Lake sturgeon are an ancient fish, roughly 200 million years old and revered by Native American tribes like the Menomonie. Sturgeon are special because they have five lines of hard plates rather than scales, no backbone and tails like sharks.
Due to overfishing, dam construction, destruction of natural habitats and poor water quality, lake sturgeon disappeared from the Milwaukee River – last recorded there in the 1890s.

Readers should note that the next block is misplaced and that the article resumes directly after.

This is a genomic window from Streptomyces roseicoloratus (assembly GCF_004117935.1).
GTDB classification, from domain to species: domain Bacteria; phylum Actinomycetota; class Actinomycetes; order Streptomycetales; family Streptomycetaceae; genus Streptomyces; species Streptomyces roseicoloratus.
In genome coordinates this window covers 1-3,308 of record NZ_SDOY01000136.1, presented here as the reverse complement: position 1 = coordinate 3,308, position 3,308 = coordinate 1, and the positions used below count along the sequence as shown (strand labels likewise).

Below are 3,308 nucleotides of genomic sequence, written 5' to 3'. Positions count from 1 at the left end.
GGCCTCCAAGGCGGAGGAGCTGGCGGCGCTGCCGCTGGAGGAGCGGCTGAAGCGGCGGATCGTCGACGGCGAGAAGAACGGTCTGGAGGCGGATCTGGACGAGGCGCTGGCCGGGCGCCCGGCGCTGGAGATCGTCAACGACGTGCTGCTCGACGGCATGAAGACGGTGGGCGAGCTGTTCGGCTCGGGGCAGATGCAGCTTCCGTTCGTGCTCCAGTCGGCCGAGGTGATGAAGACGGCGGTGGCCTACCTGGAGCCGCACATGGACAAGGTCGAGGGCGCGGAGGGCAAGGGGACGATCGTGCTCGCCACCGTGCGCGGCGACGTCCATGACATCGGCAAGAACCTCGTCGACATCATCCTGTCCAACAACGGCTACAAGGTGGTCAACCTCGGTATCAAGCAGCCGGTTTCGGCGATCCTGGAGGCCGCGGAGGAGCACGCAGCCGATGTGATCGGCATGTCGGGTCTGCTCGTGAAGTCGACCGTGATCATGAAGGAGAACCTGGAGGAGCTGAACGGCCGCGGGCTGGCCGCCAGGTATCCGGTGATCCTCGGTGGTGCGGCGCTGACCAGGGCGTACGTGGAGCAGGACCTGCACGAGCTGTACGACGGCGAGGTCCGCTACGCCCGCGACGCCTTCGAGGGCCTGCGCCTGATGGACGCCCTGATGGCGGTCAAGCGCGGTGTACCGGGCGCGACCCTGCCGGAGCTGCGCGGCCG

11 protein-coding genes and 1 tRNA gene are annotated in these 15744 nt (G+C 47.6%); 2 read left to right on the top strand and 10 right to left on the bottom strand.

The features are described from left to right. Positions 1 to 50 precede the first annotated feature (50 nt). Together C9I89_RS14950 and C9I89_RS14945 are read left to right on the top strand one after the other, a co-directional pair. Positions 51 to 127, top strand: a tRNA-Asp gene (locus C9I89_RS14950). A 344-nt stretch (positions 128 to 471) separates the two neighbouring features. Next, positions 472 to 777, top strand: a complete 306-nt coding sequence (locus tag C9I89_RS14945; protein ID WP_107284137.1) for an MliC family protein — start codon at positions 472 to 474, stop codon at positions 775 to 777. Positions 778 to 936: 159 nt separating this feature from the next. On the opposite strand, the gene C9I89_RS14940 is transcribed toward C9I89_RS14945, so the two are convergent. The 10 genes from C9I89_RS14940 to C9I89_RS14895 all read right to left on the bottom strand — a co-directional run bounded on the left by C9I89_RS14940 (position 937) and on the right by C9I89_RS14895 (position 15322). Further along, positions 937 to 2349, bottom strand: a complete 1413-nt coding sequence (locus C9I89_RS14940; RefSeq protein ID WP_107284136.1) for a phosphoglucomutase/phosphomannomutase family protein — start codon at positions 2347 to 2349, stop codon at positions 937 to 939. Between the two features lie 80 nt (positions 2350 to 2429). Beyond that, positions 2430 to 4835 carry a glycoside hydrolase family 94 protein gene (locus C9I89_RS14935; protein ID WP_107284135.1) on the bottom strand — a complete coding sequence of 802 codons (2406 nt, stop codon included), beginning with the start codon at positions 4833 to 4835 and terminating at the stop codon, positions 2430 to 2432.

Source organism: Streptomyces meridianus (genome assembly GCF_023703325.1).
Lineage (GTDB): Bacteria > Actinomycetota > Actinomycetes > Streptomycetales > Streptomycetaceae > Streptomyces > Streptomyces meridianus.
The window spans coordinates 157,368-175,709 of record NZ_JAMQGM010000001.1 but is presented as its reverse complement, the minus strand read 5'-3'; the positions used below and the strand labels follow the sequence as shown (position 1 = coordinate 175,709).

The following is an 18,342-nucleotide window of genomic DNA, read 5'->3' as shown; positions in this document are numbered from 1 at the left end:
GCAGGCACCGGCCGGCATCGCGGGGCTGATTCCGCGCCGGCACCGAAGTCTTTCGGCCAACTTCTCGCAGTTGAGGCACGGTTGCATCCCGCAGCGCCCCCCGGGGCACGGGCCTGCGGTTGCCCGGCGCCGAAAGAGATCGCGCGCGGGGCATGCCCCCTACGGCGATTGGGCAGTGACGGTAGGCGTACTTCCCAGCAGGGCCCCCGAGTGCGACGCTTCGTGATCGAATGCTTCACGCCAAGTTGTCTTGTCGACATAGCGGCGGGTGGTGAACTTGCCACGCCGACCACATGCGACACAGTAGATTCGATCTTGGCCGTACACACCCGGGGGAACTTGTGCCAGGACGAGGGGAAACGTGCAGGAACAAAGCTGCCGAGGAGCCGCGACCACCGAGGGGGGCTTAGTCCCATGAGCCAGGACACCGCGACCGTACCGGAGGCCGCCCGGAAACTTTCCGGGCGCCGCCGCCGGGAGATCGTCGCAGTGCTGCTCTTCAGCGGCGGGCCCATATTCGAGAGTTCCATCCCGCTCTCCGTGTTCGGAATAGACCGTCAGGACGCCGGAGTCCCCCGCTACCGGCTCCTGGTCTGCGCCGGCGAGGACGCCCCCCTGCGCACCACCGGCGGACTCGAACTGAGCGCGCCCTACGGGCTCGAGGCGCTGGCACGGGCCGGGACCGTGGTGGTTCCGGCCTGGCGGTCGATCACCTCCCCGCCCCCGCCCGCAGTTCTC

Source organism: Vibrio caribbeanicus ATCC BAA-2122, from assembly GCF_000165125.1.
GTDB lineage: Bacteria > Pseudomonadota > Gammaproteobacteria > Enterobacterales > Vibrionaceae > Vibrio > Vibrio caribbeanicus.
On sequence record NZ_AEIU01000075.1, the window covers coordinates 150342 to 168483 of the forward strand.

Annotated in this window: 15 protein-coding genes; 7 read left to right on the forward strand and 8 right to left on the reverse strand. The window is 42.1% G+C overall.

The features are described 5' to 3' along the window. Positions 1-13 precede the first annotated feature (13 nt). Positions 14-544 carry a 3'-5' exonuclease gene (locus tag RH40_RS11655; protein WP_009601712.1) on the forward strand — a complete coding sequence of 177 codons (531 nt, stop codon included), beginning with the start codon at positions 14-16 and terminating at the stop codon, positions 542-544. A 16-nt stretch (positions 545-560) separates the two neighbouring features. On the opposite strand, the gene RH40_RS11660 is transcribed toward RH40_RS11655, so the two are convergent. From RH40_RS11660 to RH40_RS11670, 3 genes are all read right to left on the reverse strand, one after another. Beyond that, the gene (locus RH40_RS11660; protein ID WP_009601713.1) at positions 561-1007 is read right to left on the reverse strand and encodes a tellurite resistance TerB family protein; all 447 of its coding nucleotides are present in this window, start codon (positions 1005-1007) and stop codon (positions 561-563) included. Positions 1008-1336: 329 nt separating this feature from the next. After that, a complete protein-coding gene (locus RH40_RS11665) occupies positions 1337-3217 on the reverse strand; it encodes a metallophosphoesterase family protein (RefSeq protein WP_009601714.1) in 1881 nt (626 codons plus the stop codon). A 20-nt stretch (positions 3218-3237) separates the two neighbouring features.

As an official threatened species, there are only a few thousand adult sturgeon that live in Lake Michigan. After Wisconsin’s Department of Natural Resources (DNR) implemented restoration programs for native fish in 2003, the Riveredge Nature Center in Saukville, located at the top of the Milwaukee River, began rearing sturgeon to be released into the Milwaukee River and to stock Lake Michigan.
About 1,000 sturgeon are released each year with the eventual goal of producing a sustainable breeding population.